Market Drops as Election Looms – Week of Nov. 7, 2016
Equity markets continued to fall last week. The S&P 500 matched its longest losing streak since 1980 with 9 straight losing days as polls indicated a tightening race for president. The search for safety from political uncertainty resulted in rising Treasury prices (and falling yields) throughout the week. While the price action has been painful over the last couple weeks, the economy continues to look good and we still expect a December rate hike from the Federal Reserve.
Friday saw the release of the monthly Current Employment Statistics report from the U.S. Bureau of Labor Statistics. This is the most comprehensive look at the state of the U.S. labor market. The most closely watched number, October net change in nonfarm payrolls, missed investor expectations. However, September’s jobs added figure of 156,000 was revised up to 191,000. Also important was the 0.4% monthly change in average hourly earnings. This brings year-over-year growth in average earnings to 2.8%, the highest level since the financial crisis.
Also released this week were the final results of the various PMI business surveys that measure business activity throughout the world. Last week’s commentary discussed the rebound in U.S. manufacturing activity suggested by the U.S. version of this report. Looking globally, we see a similar trend. Starting in August the manufacturing surveys show accelerating activity in the U.S., China, the Eurozone, the U.K., Japan, and the Global index. This is a good sign as manufacturing jobs allow for higher levels of productivity and thus higher wages, boosting aggregate demand. In addition, the fact that manufacturing activity is picking up globally means demand for those products is also increasing after several years of tepid growth.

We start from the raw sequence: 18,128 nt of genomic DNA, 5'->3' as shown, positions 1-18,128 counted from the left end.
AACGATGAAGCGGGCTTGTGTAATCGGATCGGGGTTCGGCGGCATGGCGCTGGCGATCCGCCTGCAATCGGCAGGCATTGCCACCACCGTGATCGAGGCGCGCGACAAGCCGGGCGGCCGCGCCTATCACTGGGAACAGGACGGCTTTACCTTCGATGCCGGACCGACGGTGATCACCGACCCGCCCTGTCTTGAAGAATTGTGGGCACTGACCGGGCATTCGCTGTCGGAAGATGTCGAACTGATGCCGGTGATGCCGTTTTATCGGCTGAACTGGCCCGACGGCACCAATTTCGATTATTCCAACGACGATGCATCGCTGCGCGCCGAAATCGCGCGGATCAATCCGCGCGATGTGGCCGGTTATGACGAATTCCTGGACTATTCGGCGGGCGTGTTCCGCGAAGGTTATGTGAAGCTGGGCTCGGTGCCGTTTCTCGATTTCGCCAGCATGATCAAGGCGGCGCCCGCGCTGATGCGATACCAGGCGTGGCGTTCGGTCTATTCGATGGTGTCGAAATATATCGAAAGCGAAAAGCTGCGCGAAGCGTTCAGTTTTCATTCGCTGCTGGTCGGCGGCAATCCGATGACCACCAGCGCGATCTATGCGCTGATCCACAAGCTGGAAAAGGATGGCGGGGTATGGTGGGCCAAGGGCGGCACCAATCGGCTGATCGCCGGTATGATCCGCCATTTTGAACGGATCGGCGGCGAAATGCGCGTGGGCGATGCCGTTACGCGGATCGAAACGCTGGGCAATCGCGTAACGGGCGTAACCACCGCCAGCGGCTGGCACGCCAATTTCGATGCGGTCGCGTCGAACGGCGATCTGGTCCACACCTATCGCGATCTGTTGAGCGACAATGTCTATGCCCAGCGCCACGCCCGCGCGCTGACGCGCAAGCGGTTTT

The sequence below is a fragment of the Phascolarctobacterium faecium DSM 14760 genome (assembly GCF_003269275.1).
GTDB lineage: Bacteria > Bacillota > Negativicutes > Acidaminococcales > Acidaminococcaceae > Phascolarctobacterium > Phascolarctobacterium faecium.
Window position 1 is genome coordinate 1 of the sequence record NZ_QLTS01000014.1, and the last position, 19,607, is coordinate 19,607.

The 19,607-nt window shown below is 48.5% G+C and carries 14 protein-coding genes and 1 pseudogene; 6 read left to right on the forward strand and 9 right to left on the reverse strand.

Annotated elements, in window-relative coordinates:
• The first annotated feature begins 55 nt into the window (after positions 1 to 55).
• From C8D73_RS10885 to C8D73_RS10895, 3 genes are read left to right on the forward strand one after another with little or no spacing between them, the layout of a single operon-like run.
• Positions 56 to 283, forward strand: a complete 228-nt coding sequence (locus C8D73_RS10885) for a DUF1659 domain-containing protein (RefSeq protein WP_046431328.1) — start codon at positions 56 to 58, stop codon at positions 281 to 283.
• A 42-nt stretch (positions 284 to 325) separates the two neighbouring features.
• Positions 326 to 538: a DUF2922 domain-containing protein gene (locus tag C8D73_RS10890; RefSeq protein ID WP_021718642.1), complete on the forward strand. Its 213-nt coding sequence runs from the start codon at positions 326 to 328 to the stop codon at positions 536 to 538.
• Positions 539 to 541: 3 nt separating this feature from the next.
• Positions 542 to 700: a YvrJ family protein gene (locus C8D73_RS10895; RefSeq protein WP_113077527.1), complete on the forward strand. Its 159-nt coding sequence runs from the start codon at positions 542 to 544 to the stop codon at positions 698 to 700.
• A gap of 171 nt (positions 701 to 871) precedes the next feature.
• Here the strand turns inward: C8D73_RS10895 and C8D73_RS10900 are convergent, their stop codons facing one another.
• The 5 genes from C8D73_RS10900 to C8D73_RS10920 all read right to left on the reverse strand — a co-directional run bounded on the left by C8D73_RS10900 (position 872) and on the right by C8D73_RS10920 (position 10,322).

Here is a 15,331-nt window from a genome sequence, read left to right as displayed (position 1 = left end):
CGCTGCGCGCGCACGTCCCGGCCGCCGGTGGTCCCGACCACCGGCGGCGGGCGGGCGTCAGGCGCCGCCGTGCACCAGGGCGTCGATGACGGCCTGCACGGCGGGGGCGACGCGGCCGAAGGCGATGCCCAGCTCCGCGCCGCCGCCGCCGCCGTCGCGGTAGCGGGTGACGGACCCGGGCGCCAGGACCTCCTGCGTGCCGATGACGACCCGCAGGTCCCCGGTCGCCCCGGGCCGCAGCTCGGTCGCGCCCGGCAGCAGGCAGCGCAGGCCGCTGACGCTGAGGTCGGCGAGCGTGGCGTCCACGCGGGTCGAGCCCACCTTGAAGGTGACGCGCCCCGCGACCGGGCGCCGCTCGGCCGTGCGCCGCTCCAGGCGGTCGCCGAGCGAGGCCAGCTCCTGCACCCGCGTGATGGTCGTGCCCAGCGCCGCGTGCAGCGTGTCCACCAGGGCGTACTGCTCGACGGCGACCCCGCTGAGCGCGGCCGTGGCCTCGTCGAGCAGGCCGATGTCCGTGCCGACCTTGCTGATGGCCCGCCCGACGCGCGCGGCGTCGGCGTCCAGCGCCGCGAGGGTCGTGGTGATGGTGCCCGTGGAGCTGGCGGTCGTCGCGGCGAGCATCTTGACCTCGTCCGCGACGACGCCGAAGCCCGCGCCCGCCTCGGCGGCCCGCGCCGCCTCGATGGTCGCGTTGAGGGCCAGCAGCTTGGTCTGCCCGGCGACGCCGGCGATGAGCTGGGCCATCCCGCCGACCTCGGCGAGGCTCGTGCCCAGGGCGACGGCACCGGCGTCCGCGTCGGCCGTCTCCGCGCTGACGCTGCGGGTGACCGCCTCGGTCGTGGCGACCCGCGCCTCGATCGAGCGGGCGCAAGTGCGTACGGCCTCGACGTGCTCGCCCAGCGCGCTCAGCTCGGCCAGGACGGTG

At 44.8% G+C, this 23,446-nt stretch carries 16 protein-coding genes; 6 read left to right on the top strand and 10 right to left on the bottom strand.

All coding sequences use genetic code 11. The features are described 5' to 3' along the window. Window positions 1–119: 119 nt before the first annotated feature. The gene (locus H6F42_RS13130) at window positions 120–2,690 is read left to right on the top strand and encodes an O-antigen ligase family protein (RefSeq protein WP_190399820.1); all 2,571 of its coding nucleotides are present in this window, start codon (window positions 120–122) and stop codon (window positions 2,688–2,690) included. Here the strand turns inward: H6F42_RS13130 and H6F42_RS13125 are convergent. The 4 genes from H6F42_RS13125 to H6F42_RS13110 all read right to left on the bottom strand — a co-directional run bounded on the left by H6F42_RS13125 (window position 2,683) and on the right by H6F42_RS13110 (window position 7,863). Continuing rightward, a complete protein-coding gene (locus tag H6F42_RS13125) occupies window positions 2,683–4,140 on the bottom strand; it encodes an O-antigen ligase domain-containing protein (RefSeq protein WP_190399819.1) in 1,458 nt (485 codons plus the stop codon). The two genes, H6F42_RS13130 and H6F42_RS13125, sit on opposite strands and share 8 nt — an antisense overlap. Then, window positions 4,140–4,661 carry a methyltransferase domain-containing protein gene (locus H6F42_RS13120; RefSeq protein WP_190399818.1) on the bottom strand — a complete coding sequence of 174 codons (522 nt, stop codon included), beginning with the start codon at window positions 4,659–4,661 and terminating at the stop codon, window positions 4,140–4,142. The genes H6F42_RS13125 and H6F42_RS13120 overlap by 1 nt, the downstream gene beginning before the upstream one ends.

The rebound in Chinese manufacturing activity is especially welcome. As the second largest economy in the world and the largest trading partner for many emerging markets, a healthy Chinese economy is a near requirement for global growth to rebound. Unfortunately, Chinese growth has slowed since the large government stimulus program pushed growth to over 10% after the 2008 recession. This is to be expected as the Chinese economy matures. However, the true extent of the slowdown is unknown as official Chinese GDP data is too smooth to be credible. To be blunt the government has a heavy thumb on the scales. Notice in the chart below how smooth the Chinese GDP data is compared to U.S. GDP data. While the scales of the two axes are different, the smooth trajectory of Chinese GDP, especially post 2014, is unmistakable. This forces market participants to look for other measures of economic activity that are more credible.
While one such measure is the Chinese PMI data, a more entertaining one is gambling data from Macau. When things are not going well you are less likely go on vacation and gamble.
What do we see from the Macau data? Good things. For much of 2016 monthly revenue fell short of the data from a year earlier. However, since August 2016 data has been stronger than that in 2015. We conclude that Chinese gamblers believe that things are looking up.
Assuming there is a clear winner on Tuesday, at least some of the political uncertainty that has dominated markets will be resolved. Moreover, it seems unlikely that the winner will enjoy a compliant congress and so the short-term shift in economic policy will be limited. In this environment we expect the positive trend in economic activity in the US and the world to support risk assets.
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